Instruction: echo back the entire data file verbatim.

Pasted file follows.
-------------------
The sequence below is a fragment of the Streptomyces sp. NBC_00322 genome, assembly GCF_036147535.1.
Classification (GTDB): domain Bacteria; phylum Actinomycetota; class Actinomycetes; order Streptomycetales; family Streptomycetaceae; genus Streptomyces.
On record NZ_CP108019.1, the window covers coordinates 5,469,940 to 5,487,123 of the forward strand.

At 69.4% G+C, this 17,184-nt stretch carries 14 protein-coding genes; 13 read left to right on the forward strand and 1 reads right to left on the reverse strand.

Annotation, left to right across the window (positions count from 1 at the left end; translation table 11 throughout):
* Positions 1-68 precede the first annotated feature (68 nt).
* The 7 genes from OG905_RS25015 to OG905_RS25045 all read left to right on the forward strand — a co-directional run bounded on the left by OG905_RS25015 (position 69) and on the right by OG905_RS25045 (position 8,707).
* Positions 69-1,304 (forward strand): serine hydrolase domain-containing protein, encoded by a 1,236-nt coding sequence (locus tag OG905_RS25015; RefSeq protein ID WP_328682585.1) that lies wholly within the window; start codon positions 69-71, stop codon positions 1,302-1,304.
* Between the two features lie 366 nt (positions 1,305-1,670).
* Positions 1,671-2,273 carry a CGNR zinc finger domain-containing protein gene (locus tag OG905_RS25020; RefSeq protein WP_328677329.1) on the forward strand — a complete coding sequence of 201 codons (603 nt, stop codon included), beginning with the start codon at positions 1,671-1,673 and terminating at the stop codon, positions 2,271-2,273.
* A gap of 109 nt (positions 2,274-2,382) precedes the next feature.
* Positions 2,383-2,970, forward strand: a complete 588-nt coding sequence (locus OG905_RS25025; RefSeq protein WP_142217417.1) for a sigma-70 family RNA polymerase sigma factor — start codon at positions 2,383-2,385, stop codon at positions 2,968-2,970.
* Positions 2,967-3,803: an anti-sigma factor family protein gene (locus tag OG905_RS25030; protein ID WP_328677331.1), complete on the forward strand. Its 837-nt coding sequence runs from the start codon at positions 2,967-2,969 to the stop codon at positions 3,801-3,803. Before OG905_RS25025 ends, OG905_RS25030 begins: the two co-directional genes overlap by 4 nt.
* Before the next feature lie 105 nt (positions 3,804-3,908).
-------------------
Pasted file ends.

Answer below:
The sequence below is a fragment of the Streptomyces sp. NBC_00322 genome, assembly GCF_036147535.1.
Classification (GTDB): domain Bacteria; phylum Actinomycetota; class Actinomycetes; order Streptomycetales; family Streptomycetaceae; genus Streptomyces.
On record NZ_CP108019.1, the window covers coordinates 5,469,940 to 5,487,123 of the forward strand.

At 69.4% G+C, this 17,184-nt stretch carries 14 protein-coding genes; 13 read left to right on the forward strand and 1 reads right to left on the reverse strand.

Annotation, left to right across the window (positions count from 1 at the left end; translation table 11 throughout):
* Positions 1-68 precede the first annotated feature (68 nt).
* The 7 genes from OG905_RS25015 to OG905_RS25045 all read left to right on the forward strand — a co-directional run bounded on the left by OG905_RS25015 (position 69) and on the right by OG905_RS25045 (position 8,707).
* Positions 69-1,304 (forward strand): serine hydrolase domain-containing protein, encoded by a 1,236-nt coding sequence (locus tag OG905_RS25015; RefSeq protein ID WP_328682585.1) that lies wholly within the window; start codon positions 69-71, stop codon positions 1,302-1,304.
* Between the two features lie 366 nt (positions 1,305-1,670).
* Positions 1,671-2,273 carry a CGNR zinc finger domain-containing protein gene (locus tag OG905_RS25020; RefSeq protein WP_328677329.1) on the forward strand — a complete coding sequence of 201 codons (603 nt, stop codon included), beginning with the start codon at positions 1,671-1,673 and terminating at the stop codon, positions 2,271-2,273.
* A gap of 109 nt (positions 2,274-2,382) precedes the next feature.
* Positions 2,383-2,970, forward strand: a complete 588-nt coding sequence (locus OG905_RS25025; RefSeq protein WP_142217417.1) for a sigma-70 family RNA polymerase sigma factor — start codon at positions 2,383-2,385, stop codon at positions 2,968-2,970.
* Positions 2,967-3,803: an anti-sigma factor family protein gene (locus tag OG905_RS25030; protein ID WP_328677331.1), complete on the forward strand. Its 837-nt coding sequence runs from the start codon at positions 2,967-2,969 to the stop codon at positions 3,801-3,803. Before OG905_RS25025 ends, OG905_RS25030 begins: the two co-directional genes overlap by 4 nt.
* Before the next feature lie 105 nt (positions 3,804-3,908).